Which brings us to the nub of the question; which CD-77? For in truth this is six players in one. However, I can make things somewhat simpler than that. AMR are firm advocates of their digital filterless outputs, dubbed Digital Master I and II, and I concur. In comparison I find the over and up-sampled outputs (especially the 192kHz filter) more detailed, more focused and transparent – but also thinner and lacking in the sense of surefooted tempo and coherent musical sweep that comes from the un-filtered outputs. There’s a presence, body and engaging momentum to the latter that won me over immediately. Of the two settings, DM I sounds sweet but slightly heavy and shut-in. The analogue filtering employed on DM II adds air, light and energy to the top-end, balancing the weight and substance at low-frequencies making the most of the player’s expressive coherence and sense of musical involvement.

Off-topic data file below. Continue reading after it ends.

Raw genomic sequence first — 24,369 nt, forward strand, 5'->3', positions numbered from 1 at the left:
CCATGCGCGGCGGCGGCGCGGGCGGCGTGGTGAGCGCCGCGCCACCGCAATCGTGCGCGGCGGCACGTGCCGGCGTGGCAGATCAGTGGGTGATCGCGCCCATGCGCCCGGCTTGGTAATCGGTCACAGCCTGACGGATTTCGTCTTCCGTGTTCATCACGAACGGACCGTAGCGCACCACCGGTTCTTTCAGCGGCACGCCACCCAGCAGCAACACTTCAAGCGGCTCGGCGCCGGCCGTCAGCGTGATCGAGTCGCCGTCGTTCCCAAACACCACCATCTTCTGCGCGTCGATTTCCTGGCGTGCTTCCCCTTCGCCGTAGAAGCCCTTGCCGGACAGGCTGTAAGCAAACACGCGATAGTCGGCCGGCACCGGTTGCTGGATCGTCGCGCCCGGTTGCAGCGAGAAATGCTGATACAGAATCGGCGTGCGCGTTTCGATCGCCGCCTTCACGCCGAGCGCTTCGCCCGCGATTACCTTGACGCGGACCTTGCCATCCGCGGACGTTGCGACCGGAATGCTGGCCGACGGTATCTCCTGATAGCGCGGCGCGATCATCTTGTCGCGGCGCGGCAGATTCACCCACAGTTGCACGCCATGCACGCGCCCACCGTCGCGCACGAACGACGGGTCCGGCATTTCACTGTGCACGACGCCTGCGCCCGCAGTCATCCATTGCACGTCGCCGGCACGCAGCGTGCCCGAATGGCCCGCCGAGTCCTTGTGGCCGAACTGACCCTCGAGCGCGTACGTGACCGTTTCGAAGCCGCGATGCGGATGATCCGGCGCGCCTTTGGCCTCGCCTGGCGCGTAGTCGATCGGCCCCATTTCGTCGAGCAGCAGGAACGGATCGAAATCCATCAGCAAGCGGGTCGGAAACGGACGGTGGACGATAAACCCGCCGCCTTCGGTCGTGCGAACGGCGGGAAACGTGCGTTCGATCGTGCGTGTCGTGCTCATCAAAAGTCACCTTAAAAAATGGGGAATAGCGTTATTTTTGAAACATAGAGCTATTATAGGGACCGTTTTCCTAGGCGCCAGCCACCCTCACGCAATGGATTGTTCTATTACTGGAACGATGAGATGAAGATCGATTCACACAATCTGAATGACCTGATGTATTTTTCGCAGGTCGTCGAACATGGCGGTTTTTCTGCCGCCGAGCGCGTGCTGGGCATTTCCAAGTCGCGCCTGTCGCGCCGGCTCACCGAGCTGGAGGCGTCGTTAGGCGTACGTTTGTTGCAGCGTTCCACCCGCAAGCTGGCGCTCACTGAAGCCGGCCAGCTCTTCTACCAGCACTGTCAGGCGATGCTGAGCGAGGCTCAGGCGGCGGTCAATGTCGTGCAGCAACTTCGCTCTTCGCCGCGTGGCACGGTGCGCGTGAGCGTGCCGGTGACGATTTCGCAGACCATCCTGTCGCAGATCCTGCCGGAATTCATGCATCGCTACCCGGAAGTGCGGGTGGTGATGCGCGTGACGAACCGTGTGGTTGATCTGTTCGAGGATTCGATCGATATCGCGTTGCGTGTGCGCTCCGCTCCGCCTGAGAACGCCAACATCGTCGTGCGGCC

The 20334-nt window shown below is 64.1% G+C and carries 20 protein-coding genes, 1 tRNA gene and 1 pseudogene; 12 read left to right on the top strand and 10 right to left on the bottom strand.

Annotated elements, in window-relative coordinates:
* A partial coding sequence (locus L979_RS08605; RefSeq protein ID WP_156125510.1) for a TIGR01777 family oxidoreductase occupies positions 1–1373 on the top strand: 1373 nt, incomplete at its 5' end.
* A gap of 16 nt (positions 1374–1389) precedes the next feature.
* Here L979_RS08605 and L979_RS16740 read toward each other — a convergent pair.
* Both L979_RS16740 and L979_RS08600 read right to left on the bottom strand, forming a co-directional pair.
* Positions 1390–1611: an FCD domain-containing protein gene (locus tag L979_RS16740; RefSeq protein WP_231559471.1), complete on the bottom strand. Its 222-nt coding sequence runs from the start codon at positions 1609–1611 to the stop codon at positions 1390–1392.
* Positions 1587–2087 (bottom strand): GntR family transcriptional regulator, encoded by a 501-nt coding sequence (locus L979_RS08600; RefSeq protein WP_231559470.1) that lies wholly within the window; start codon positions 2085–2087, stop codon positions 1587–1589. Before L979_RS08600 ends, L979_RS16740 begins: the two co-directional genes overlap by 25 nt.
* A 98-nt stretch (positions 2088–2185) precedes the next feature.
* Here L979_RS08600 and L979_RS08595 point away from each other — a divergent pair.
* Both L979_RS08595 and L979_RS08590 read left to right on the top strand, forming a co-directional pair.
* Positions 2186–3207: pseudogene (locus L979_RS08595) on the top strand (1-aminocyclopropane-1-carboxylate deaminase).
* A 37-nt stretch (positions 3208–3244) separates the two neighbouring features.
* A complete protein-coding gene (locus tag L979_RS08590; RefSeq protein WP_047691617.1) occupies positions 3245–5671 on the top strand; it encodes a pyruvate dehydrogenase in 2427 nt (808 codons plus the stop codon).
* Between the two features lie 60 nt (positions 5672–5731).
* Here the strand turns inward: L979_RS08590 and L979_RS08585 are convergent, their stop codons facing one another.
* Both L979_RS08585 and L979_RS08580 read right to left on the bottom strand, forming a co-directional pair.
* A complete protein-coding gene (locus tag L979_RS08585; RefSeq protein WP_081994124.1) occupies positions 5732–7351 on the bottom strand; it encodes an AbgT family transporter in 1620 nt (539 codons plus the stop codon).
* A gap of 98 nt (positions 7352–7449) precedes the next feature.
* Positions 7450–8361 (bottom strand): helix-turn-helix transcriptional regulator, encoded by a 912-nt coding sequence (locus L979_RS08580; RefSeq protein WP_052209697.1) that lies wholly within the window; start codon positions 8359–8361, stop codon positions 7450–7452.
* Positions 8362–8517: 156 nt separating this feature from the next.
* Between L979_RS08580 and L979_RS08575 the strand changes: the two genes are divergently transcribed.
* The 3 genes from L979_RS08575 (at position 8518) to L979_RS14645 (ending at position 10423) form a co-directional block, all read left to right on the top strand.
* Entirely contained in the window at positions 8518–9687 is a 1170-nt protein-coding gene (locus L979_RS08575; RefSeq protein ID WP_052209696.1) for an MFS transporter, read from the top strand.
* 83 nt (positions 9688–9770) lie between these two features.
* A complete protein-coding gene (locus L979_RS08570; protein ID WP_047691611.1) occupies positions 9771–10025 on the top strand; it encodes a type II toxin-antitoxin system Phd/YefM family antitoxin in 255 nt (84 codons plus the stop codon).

But there’s a coda here. Experience shows me that I value a well-executed filterless DAC just as surely as I tend to shy away from up-sampling, but not everybody agrees. I spent considerable time listening with both the 192kHz and the 4x over-sampling filters, because I really wanted to be sure that my preference for the DM II output was a stable, long-term judgment. Along the way I learnt that despite the subtle synthetic sheen that I detect with up-sampling, along with the temporal disturbance and lack of natural flow in the music I also expect, these artifacts were significantly reduced with the AMR and certainly far less intrusive than I’ve ever experienced before. The bottom line? Don’t assume that just because you are a listener who values the transparency and focus that comes with digital interpolation that the CD-77 isn’t for you. Unlike many machines the different yet exactingly engineered choices on offer here are both genuine and legitimate. I prefer DM II: those troubled by brighter systems might find DM I the perfect panacea while the listener looking for the sort of precision that delivers detail without dismantling the music might well reach straight for the 192kHz output. Each choice is individual and equally valid. The important thing is that the AMR allows you to make that choice rather than simply living with the designer’s preference.